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Daily Strength Blog

RUTH 3:17

And she said, “These six ephahs of barley he gave me; for he said to me, ‘Do not go empty-handed to your mother-in-law.'”

Recently the Barna Research Group announced its findings that the number of evangelicals in the United States is only about 6 percent (decreasing from 12 per­ cent in 1992). An earlier study indicated that as many as 40 percent of Americans have no religious affiliation and another 31 percent are Christians in name only.

That means that at least 71 percent of the U.S. population are living in spiritual poverty. It’s obvious we have a vast mission field right in our own backyard. As we send and support missionaries overseas, are we overlooking those in spiritual need nearby?

Many people in Israel lived in physical poverty, and Boaz was known for his generosity. But in his concern for those else -where, he didn’t overlook those in need in his own backyard.

One of those was his own kinswoman, Naomi. As Ruth prepared to go home from her labors in the field, he gave her six ephahs (approximately five bushels) of barley to take home to her mother-in-law. Out of the compassion of his heart, he was burdened that the young Moabitess who gleaned in his fields not go home empty-handed.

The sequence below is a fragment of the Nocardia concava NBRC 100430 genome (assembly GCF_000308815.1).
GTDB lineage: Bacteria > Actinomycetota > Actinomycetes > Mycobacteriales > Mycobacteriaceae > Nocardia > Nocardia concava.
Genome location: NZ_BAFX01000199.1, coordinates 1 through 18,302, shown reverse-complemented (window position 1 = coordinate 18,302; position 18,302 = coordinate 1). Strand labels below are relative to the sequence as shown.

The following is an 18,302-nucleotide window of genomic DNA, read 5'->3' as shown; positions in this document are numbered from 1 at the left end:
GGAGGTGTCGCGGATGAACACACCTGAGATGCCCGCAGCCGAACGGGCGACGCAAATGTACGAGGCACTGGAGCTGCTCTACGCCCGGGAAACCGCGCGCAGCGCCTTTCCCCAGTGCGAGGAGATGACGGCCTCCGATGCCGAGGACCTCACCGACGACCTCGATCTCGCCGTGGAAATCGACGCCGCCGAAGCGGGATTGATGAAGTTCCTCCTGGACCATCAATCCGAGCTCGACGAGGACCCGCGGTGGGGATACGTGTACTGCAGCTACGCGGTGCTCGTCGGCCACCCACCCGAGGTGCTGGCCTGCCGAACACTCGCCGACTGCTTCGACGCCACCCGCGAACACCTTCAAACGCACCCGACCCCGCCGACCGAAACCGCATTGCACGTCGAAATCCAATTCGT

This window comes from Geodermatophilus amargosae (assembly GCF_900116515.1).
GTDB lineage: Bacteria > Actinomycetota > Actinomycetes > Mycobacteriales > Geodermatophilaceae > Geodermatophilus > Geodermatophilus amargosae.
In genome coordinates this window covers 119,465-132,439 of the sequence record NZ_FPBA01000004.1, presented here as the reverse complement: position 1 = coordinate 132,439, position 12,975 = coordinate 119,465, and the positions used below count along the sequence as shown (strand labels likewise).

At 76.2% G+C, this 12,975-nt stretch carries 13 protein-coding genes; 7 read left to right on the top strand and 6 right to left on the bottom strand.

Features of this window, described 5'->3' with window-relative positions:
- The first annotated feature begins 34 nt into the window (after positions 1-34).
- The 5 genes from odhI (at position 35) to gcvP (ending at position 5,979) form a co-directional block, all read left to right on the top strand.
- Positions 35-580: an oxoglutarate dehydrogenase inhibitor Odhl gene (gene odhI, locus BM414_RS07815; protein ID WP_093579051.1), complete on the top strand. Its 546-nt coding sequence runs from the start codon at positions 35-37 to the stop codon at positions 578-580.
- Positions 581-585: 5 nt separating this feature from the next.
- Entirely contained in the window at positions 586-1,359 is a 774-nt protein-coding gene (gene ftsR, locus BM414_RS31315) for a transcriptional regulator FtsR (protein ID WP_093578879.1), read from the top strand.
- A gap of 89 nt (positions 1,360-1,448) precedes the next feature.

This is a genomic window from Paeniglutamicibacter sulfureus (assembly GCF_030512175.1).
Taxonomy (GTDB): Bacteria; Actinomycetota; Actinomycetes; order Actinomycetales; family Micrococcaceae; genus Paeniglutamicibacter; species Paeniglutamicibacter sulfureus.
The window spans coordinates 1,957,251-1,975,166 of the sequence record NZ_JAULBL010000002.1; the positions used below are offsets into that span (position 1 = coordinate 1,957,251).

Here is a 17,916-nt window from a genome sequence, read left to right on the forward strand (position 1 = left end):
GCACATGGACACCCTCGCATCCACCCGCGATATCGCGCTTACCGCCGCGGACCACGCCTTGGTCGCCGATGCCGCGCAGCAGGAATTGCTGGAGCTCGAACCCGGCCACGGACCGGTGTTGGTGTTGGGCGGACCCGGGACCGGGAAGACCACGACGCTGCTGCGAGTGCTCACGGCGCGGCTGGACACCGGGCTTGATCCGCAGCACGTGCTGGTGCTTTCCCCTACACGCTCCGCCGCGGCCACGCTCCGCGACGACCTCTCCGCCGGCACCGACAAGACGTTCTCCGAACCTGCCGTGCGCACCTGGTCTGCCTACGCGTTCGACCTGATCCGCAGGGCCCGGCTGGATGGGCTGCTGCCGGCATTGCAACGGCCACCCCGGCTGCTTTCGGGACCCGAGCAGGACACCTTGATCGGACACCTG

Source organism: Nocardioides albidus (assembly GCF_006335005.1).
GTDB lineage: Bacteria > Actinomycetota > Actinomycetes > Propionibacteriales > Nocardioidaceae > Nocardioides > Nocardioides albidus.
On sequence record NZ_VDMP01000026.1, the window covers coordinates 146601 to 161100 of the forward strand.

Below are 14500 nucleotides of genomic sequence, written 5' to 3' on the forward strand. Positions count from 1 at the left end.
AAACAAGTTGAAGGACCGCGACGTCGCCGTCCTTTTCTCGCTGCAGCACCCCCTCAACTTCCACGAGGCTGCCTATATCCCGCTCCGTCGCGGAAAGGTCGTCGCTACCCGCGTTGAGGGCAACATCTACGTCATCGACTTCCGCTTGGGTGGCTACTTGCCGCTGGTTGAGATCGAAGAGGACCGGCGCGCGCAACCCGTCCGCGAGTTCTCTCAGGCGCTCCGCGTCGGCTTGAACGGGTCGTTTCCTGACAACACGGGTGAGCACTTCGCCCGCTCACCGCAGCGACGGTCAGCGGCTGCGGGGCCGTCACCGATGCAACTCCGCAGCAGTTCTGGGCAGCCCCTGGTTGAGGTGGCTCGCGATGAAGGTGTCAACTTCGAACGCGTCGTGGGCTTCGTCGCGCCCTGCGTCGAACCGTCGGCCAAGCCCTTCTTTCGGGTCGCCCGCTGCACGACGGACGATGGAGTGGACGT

Spiritually needy people are every­ where. The majority of Christians, however, are neither able nor called to leave their occupations and homes to serve on foreign mission fields. But that doesn’t mean that our neighbors must go home empty-handed.

All around us are people living well below the “spiritual poverty line…” Next door, around the corner or in the apartment across the hall are men, women and children who need to know about the Savior. The fields are there, and they’re ready for harvest.

Make sure your friends and neighbors don’t go home empty-handed. Be alert to opportunities to pass on the Bread of Life. Prayerfully ask God to lead you to someone with whom you can share your spiritual bounty. And then be like Boaz: give away what your friends need most.



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